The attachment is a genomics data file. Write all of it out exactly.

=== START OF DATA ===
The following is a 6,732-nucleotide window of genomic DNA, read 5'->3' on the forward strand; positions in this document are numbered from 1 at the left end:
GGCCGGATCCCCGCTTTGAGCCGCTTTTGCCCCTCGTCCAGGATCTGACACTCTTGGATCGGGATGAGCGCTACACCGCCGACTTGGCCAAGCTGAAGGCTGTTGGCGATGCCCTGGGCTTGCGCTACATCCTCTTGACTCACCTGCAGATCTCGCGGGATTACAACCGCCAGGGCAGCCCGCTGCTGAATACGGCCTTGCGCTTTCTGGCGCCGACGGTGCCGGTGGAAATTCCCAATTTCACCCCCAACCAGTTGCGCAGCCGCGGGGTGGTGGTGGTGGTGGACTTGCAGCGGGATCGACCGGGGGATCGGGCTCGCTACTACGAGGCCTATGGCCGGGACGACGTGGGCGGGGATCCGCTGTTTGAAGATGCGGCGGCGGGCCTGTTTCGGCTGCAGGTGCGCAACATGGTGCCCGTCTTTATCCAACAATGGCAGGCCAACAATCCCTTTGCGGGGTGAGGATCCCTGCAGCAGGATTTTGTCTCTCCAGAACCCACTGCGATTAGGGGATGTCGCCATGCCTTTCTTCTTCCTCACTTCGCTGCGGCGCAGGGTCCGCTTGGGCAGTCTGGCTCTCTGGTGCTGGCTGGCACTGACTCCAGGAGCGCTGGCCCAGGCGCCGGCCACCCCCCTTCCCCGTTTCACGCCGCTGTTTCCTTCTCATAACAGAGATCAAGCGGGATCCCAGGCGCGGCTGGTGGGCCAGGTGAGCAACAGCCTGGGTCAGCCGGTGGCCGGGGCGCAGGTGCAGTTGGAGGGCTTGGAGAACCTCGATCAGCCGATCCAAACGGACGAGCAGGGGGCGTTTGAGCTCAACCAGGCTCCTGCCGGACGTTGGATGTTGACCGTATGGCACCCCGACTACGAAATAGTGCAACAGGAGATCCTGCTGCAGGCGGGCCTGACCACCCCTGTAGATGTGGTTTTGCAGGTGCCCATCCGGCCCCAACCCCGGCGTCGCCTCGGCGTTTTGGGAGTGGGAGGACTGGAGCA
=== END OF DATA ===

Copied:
The following is a 6,732-nucleotide window of genomic DNA, read 5'->3' on the forward strand; positions in this document are numbered from 1 at the left end:
GGCCGGATCCCCGCTTTGAGCCGCTTTTGCCCCTCGTCCAGGATCTGACACTCTTGGATCGGGATGAGCGCTACACCGCCGACTTGGCCAAGCTGAAGGCTGTTGGCGATGCCCTGGGCTTGCGCTACATCCTCTTGACTCACCTGCAGATCTCGCGGGATTACAACCGCCAGGGCAGCCCGCTGCTGAATACGGCCTTGCGCTTTCTGGCGCCGACGGTGCCGGTGGAAATTCCCAATTTCACCCCCAACCAGTTGCGCAGCCGCGGGGTGGTGGTGGTGGTGGACTTGCAGCGGGATCGACCGGGGGATCGGGCTCGCTACTACGAGGCCTATGGCCGGGACGACGTGGGCGGGGATCCGCTGTTTGAAGATGCGGCGGCGGGCCTGTTTCGGCTGCAGGTGCGCAACATGGTGCCCGTCTTTATCCAACAATGGCAGGCCAACAATCCCTTTGCGGGGTGAGGATCCCTGCAGCAGGATTTTGTCTCTCCAGAACCCACTGCGATTAGGGGATGTCGCCATGCCTTTCTTCTTCCTCACTTCGCTGCGGCGCAGGGTCCGCTTGGGCAGTCTGGCTCTCTGGTGCTGGCTGGCACTGACTCCAGGAGCGCTGGCCCAGGCGCCGGCCACCCCCCTTCCCCGTTTCACGCCGCTGTTTCCTTCTCATAACAGAGATCAAGCGGGATCCCAGGCGCGGCTGGTGGGCCAGGTGAGCAACAGCCTGGGTCAGCCGGTGGCCGGGGCGCAGGTGCAGTTGGAGGGCTTGGAGAACCTCGATCAGCCGATCCAAACGGACGAGCAGGGGGCGTTTGAGCTCAACCAGGCTCCTGCCGGACGTTGGATGTTGACCGTATGGCACCCCGACTACGAAATAGTGCAACAGGAGATCCTGCTGCAGGCGGGCCTGACCACCCCTGTAGATGTGGTTTTGCAGGTGCCCATCCGGCCCCAACCCCGGCGTCGCCTCGGCGTTTTGGGAGTGGGAGGACTGGAGCA